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The University of Iowa

Summer 2010


Navigating chaos: Tips for making the most of move-in

What students need to know before arriving on campus

How to help your student adjust to college and ease your own transition

Reminders for parents

Housing and Dining scholarship winners

Helping big brother move in


How to help your student adjust to college…and ease your own transition

Encourage your student to balance social and academic life.

College is about more than academics; it’s a time to explore a variety of interests. With nearly 500 student organizations at Iowa, there truly is something for everyone. Plus, studies show that students engaged in extracurricular activities that are not alcohol-centered are much more likely to succeed.

Rest assured.

Another important part of the college experience is learning to become an independent adult. For parents, that means learning to take a backseat. Fortunately, students living on campus have a built-in support network that includes professional, experienced staff members and carefully selected and trained resident assistants (RAs).

Keep your radar running.

Students meet regularly with academic advisors, and faculty members are available during established office hours, but parents should note some red flags: “Watch for things like falling behind in school work,” says Sam Cochran, director of University Counseling Service. “Or if students seem to have a negative spin on the entire experience—‘I don’t like my classes, my professors are unfair, I hate my roommate’—or if they feel sad about returning to the residence hall and their friends here, these could be warning signs.”

Help your student take charge of their health.

Parents are not only one of the most utilized sources of health information for students, but also one of their most trusted. College is the first time they will be making many health decisions on their own. Let them know that you support them, but that they are responsible for the consequences of their decisions. A good resource is the University’s Student Health Service web site at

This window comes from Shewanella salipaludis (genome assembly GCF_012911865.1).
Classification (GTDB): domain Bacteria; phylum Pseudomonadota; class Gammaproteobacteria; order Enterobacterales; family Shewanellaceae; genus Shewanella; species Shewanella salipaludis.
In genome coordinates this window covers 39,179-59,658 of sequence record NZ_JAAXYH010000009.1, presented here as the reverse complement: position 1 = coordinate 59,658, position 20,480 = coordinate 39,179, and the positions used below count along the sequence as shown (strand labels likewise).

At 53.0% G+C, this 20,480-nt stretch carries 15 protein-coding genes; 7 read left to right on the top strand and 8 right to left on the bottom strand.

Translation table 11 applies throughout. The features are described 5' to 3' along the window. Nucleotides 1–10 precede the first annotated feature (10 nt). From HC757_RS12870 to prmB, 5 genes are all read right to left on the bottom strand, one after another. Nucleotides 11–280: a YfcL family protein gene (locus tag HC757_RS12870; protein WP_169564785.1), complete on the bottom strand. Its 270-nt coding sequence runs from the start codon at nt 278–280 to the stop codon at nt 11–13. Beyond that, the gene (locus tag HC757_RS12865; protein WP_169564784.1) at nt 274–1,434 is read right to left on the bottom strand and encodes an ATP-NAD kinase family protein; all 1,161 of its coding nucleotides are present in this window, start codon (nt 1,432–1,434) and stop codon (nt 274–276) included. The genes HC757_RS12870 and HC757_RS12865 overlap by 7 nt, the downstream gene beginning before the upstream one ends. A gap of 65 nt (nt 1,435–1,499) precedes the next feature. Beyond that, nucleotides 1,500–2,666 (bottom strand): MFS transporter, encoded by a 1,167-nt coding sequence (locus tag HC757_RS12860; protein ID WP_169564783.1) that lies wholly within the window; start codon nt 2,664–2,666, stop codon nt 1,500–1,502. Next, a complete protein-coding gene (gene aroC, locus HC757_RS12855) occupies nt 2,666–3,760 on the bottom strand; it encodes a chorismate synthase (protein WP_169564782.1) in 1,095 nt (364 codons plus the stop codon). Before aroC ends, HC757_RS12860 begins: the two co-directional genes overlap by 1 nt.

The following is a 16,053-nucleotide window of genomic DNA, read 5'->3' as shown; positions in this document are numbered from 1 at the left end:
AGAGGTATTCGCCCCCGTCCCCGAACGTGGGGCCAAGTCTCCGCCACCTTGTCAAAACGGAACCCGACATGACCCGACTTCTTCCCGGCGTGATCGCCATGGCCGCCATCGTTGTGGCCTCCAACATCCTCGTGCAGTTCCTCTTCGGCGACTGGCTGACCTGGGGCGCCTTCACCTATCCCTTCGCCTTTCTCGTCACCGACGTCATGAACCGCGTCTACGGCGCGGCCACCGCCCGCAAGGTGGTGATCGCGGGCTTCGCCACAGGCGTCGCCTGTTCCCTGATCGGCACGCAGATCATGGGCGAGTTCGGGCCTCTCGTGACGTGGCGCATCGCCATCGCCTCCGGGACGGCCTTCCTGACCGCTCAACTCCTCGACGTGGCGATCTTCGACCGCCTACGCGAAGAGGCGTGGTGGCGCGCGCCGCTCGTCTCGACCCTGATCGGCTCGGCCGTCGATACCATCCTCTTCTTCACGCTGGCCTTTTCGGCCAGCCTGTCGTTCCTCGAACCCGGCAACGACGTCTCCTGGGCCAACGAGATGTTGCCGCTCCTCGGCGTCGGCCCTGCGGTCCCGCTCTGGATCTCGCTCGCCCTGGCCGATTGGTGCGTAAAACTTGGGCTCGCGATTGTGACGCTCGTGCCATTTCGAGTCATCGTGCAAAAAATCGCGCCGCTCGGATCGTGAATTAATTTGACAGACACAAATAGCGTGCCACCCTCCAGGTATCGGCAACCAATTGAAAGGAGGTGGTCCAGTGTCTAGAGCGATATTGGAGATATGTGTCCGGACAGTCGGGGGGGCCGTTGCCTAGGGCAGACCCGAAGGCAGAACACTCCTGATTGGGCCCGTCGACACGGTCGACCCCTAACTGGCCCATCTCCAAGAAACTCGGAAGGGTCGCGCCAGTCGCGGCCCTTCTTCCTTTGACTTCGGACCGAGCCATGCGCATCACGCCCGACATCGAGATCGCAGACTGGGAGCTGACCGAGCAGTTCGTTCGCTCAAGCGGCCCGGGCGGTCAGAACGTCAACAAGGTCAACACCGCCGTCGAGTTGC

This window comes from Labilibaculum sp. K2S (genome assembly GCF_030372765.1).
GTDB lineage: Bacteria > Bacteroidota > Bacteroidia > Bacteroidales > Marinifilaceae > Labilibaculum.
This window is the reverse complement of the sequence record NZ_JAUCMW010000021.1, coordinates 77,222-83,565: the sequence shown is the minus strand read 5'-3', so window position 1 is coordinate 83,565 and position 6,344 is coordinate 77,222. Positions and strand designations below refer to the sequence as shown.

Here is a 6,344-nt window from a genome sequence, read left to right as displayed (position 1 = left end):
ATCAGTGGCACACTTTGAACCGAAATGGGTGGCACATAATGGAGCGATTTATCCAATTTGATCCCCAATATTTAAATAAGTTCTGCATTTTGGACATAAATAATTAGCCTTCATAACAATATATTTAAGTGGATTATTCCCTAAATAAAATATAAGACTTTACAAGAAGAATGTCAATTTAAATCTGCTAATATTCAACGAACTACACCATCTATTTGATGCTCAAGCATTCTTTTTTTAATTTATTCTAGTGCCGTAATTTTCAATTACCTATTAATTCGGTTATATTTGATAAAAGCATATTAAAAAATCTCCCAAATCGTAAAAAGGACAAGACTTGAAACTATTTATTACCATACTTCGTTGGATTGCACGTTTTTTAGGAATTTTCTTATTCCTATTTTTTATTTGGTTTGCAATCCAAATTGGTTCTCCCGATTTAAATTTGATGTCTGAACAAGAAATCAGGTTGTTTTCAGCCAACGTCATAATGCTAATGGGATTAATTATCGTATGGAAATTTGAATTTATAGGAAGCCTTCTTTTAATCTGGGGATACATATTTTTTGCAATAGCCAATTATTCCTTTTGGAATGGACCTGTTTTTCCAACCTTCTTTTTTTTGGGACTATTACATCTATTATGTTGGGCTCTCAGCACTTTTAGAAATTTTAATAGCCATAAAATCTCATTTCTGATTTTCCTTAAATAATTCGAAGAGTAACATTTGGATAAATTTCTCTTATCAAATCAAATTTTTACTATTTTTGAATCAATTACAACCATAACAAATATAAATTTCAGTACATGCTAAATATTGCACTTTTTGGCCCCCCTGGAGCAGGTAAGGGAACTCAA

Teach your student to respect others.

Prepare your student to be tolerant and respectful of others, and encourage him or her to establish ground rules with roommates for day-to-day living. (And, although it may be tempting, resist the urge to look up online profiles of your student’s roommates.) If students do call home with legitimate roommate complaints, be supportive but encourage them to seek out their RA, who can help them mediate conflicts. If problems continue, hall coordinators also may be consulted.

Discuss expectations.

As a community, The University of Iowa has norms of accountability, civic engagement, and intolerance of violent, abusive, or destructive behavior of any kind. Faculty and staff work hard to communicate these expectations to students in a variety of ways, but it also is important that you communicate your personal expectations to your son or daughter.

Let go.

Resist the urge to fix your student’s problems, because learning to navigate life’s bumps and ruts is invaluable to a student’s growth and development.

Touch base.

Share your expectations for communication before your student leaves: “Let them know, for example, ‘I would like to hear from you once a week. Call me on Sunday night,’” says Kate Fitzgerald, assistant director for residence life in University Housing and Dining. “Parents worry, and having a plan to hear that familiar voice once a week helps.” 

by Linzee Kull McCray



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